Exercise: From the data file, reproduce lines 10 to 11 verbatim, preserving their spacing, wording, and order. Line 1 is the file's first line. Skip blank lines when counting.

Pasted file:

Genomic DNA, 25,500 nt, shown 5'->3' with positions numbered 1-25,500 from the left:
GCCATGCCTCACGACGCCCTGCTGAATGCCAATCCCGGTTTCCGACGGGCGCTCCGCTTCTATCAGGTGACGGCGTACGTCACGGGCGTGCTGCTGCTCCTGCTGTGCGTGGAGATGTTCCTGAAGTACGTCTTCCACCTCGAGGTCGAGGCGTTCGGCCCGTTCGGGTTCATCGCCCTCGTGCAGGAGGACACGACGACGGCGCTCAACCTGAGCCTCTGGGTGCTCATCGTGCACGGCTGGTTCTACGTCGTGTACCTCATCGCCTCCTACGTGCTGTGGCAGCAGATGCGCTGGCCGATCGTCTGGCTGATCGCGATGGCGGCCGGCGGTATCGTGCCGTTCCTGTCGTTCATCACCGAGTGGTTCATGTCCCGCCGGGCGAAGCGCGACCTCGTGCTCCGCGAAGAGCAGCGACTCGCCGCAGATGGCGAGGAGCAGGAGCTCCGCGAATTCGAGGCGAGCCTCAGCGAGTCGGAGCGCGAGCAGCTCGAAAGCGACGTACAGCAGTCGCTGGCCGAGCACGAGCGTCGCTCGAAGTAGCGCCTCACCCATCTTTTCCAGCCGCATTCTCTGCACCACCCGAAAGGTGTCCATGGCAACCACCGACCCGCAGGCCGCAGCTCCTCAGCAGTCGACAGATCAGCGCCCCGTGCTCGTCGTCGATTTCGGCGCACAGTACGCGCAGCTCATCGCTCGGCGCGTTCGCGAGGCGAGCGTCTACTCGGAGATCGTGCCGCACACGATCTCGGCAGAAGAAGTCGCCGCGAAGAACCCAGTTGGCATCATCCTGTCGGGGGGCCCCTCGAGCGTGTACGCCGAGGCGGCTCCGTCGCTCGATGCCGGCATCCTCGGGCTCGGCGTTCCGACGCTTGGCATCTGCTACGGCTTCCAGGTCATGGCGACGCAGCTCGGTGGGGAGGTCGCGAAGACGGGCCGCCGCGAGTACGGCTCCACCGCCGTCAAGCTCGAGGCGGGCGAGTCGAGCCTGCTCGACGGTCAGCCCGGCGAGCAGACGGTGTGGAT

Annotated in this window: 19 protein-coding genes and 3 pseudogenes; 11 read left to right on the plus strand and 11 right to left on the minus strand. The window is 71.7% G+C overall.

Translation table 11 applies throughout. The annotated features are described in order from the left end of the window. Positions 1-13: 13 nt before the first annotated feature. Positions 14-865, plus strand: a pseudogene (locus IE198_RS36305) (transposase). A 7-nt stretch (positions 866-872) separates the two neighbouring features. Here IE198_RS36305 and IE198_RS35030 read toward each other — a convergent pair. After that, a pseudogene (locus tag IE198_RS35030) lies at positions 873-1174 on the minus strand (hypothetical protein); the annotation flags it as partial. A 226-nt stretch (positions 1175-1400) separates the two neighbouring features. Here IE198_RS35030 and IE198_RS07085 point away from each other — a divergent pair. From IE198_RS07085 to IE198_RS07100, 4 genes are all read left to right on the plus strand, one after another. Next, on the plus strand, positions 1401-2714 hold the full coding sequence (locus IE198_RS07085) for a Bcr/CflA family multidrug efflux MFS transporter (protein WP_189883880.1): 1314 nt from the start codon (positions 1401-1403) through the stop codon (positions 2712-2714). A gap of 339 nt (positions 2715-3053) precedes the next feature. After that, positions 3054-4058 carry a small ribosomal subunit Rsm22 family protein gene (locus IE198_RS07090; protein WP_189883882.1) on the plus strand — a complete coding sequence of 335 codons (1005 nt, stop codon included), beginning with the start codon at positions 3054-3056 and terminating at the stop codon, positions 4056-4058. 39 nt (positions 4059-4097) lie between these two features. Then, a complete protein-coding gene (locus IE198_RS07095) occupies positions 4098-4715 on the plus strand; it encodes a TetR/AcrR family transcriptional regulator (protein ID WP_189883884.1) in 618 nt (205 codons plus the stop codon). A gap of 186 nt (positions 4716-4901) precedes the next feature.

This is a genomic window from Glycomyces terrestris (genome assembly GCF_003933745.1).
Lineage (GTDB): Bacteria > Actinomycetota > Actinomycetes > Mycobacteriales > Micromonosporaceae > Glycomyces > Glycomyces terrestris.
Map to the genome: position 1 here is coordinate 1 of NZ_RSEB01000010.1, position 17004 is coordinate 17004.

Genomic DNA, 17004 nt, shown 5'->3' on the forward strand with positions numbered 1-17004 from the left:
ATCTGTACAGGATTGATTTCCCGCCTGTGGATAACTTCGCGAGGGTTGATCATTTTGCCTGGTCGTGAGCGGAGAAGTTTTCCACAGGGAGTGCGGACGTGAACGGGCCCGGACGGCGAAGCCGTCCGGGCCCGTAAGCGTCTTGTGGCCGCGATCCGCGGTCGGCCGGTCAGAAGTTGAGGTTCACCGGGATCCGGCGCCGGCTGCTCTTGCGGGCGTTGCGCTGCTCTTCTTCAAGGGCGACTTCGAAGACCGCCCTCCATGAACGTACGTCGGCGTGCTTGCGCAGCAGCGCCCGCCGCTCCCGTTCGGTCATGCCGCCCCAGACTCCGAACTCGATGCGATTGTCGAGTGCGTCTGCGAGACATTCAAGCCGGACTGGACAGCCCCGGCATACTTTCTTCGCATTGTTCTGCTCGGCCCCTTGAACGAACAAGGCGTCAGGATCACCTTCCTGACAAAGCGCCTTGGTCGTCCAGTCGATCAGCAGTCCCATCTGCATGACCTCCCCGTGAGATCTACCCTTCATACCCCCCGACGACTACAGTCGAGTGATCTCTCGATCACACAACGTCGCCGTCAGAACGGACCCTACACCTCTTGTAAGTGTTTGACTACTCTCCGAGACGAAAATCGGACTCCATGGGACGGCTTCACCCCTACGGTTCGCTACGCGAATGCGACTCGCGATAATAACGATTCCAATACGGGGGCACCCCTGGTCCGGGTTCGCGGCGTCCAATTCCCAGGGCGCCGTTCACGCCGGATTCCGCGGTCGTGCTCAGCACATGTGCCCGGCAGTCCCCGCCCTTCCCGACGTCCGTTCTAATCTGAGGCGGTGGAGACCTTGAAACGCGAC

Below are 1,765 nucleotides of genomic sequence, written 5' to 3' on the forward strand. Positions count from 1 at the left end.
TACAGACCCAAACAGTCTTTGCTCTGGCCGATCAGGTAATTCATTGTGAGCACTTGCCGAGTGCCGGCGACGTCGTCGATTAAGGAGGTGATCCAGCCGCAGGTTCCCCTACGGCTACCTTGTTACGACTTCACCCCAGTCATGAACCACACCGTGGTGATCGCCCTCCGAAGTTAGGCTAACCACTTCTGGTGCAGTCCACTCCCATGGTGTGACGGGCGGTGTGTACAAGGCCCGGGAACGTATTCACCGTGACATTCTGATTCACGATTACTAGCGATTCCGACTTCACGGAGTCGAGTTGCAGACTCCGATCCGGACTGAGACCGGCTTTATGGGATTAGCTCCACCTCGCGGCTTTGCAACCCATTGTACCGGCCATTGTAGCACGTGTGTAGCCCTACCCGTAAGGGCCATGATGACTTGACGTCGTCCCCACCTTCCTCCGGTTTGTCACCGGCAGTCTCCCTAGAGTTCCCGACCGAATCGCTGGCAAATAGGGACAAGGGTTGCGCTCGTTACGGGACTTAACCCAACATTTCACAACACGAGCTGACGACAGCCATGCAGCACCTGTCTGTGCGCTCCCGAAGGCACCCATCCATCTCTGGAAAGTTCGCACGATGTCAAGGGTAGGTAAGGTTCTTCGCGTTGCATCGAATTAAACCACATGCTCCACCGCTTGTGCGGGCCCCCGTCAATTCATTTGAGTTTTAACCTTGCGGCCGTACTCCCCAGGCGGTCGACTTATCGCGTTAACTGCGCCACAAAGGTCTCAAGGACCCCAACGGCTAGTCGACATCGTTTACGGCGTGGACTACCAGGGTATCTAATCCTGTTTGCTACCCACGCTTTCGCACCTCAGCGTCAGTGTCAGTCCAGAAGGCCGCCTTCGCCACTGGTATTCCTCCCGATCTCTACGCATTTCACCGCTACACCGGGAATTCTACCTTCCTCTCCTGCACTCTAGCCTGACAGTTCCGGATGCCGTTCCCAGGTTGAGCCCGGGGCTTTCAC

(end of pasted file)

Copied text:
Below are 1,765 nucleotides of genomic sequence, written 5' to 3' on the forward strand. Positions count from 1 at the left end.
TACAGACCCAAACAGTCTTTGCTCTGGCCGATCAGGTAATTCATTGTGAGCACTTGCCGAGTGCCGGCGACGTCGTCGATTAAGGAGGTGATCCAGCCGCAGGTTCCCCTACGGCTACCTTGTTACGACTTCACCCCAGTCATGAACCACACCGTGGTGATCGCCCTCCGAAGTTAGGCTAACCACTTCTGGTGCAGTCCACTCCCATGGTGTGACGGGCGGTGTGTACAAGGCCCGGGAACGTATTCACCGTGACATTCTGATTCACGATTACTAGCGATTCCGACTTCACGGAGTCGAGTTGCAGACTCCGATCCGGACTGAGACCGGCTTTATGGGATTAGCTCCACCTCGCGGCTTTGCAACCCATTGTACCGGCCATTGTAGCACGTGTGTAGCCCTACCCGTAAGGGCCATGATGACTTGACGTCGTCCCCACCTTCCTCCGGTTTGTCACCGGCAGTCTCCCTAGAGTTCCCGACCGAATCGCTGGCAAATAGGGACAAGGGTTGCGCTCGTTACGGGACTTAACCCAACATTTCACAACACGAGCTGACGACAGCCATGCAGCACCTGTCTGTGCGCTCCCGAAGGCACCCATCCATCTCTGGAAAGTTCGCACGATGTCAAGGGTAGGTAAGGTTCTTCGCGTTGCATCGAATTAAACCACATGCTCCACCGCTTGTGCGGGCCCCCGTCAATTCATTTGAGTTTTAACCTTGCGGCCGTACTCCCCAGGCGGTCGACTTATCGCGTTAACTGCGCCACAAAGGTCTCAAGGACCCCAACGGCTAGTCGACATCGTTTACGGCGTGGACTACCAGGGTATCTAATCCTGTTTGCTACCCACGCTTTCGCACCTCAGCGTCAGTGTCAGTCCAGAAGGCCGCCTTCGCCACTGGTATTCCTCCCGATCTCTACGCATTTCACCGCTACACCGGGAATTCTACCTTCCTCTCCTGCACTCTAGCCTGACAGTTCCGGATGCCGTTCCCAGGTTGAGCCCGGGGCTTTCAC